Those living 10 to 15 miles away from their nearest broadcast tower can purchase a small omnidirectional indoor antenna. For those between 10 and 30 miles away, a medium omnidirectional antenna or amplified indoor antenna is likely to work well. If you’re between 30 and 45 miles away, go for a medium directional antenna, and large directional antennas are reserved for those living over 45 miles away. If you live further away, it’s generally assumed that the available stations are located in the same direction; those living in suburban and rural areas will often have a cluster of stations in the nearest population center.

Where to mount antennas

As the name suggests, indoor antennas are designed to be mounted indoors. People will often mount them in a location high up on the wall, and then you just need to connect the coaxial cable to the back of your TV. When it comes to outdoor antennas, these will usually be placed high up on the wall outside your home or on the roof. These require finding a way to run the coaxial cable through the walls so it can run from the antenna to your TV. To determine whether you need an outdoor or indoor antenna, consider the range – if you live closer to a station, an indoor one will usually suffice. Additionally, while outdoor antennas tend to be directional, indoor ones are often omnidirectional.

UHF and VHF broadcasts

These acronyms refer to types of broadcasts – in other words, the frequency ranges in which you will find OTA broadcasts. Antennas work to tune into certain frequencies and pick up particular channels, but these frequencies need to reside within a range. The VHF band is also known as the very high frequency band, and ranges from 30MHz to 300MHz. Frequencies which are over 300MHz are ultra high frequencies, falling into the UHF band, and these range from 300 MHz to 3GHz. Most antennas can pick up both UHF and VHF frequencies, as they are essentially two types of antenna in one. However, be sure that this is stated in the product description before you buy one.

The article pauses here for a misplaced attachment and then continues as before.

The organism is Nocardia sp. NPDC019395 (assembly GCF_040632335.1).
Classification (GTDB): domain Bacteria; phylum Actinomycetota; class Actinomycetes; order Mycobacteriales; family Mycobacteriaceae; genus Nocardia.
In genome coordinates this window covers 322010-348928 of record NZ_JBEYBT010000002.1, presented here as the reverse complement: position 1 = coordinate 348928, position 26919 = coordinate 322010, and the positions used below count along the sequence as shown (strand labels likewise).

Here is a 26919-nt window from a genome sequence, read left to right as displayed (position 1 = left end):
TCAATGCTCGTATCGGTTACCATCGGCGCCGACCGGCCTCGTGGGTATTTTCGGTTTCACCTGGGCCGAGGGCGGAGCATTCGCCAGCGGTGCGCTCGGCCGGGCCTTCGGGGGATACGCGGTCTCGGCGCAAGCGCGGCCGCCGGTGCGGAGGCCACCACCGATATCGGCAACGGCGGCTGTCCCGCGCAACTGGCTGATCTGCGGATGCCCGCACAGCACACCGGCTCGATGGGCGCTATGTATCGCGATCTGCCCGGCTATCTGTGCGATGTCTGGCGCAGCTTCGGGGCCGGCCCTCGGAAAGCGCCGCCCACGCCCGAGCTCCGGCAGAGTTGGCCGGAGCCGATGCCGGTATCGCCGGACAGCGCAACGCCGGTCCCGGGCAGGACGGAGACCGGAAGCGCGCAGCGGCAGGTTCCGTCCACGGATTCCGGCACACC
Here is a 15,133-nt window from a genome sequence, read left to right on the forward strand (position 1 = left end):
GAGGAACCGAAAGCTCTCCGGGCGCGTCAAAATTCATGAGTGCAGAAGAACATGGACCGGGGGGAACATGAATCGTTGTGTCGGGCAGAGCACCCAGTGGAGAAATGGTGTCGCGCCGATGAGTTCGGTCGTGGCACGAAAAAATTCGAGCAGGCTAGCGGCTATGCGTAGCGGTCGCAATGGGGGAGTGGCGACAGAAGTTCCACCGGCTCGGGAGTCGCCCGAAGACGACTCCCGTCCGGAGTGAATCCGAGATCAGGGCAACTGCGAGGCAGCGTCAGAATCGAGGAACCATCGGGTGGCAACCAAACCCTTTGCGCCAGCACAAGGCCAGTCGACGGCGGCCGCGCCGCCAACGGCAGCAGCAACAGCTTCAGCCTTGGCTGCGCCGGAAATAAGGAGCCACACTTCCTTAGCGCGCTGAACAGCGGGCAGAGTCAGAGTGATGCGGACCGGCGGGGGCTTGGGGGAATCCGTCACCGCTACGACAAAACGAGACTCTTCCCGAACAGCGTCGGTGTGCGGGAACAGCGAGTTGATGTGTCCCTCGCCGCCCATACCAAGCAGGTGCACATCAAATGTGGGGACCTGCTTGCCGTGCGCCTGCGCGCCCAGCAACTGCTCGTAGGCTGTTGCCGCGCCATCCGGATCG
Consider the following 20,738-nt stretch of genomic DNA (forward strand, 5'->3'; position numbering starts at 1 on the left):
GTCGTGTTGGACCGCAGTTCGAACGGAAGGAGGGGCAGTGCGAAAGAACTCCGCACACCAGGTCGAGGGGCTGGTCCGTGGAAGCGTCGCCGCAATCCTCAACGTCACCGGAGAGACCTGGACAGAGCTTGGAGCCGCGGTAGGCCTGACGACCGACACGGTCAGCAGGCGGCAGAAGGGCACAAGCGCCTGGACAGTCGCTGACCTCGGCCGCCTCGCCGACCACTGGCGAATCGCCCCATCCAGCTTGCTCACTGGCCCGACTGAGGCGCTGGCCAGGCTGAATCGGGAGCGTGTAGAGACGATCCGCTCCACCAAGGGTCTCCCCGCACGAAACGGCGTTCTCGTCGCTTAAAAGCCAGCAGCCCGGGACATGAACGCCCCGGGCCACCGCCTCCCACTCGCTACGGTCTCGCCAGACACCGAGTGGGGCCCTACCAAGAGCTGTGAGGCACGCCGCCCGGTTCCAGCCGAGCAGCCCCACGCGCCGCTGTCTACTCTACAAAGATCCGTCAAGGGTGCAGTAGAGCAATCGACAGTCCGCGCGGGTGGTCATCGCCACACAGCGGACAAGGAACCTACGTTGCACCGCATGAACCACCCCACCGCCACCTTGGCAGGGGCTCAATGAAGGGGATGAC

Which antenna is right for you?

Indoor/Outdoor Antenna

These come in an omnidirectional format, unlike most outdoor antennas. They are amplified and powerful, yet much smaller in size than the rooftop antennas which are generally large and made of metal. If you need a more powerful antenna to gain access to broadcast tower signals between 40 and 50 miles away, but you don’t want the hassle of a rooftop outdoor antenna, these are a good choice.

Directional Outdoor Antenna

While these can take a lot of time and effort to set up compared with other brands of antenna, you’ll experience an unparalleled range and power with these models. These will need to be pointed at the broadcast tower you’re trying to pick up a signal from, and this tends to work out best for rural areas. If you live fairly far away from a densely populated area and need a lot of range to pick up channels, you’d probably be better off getting one of these.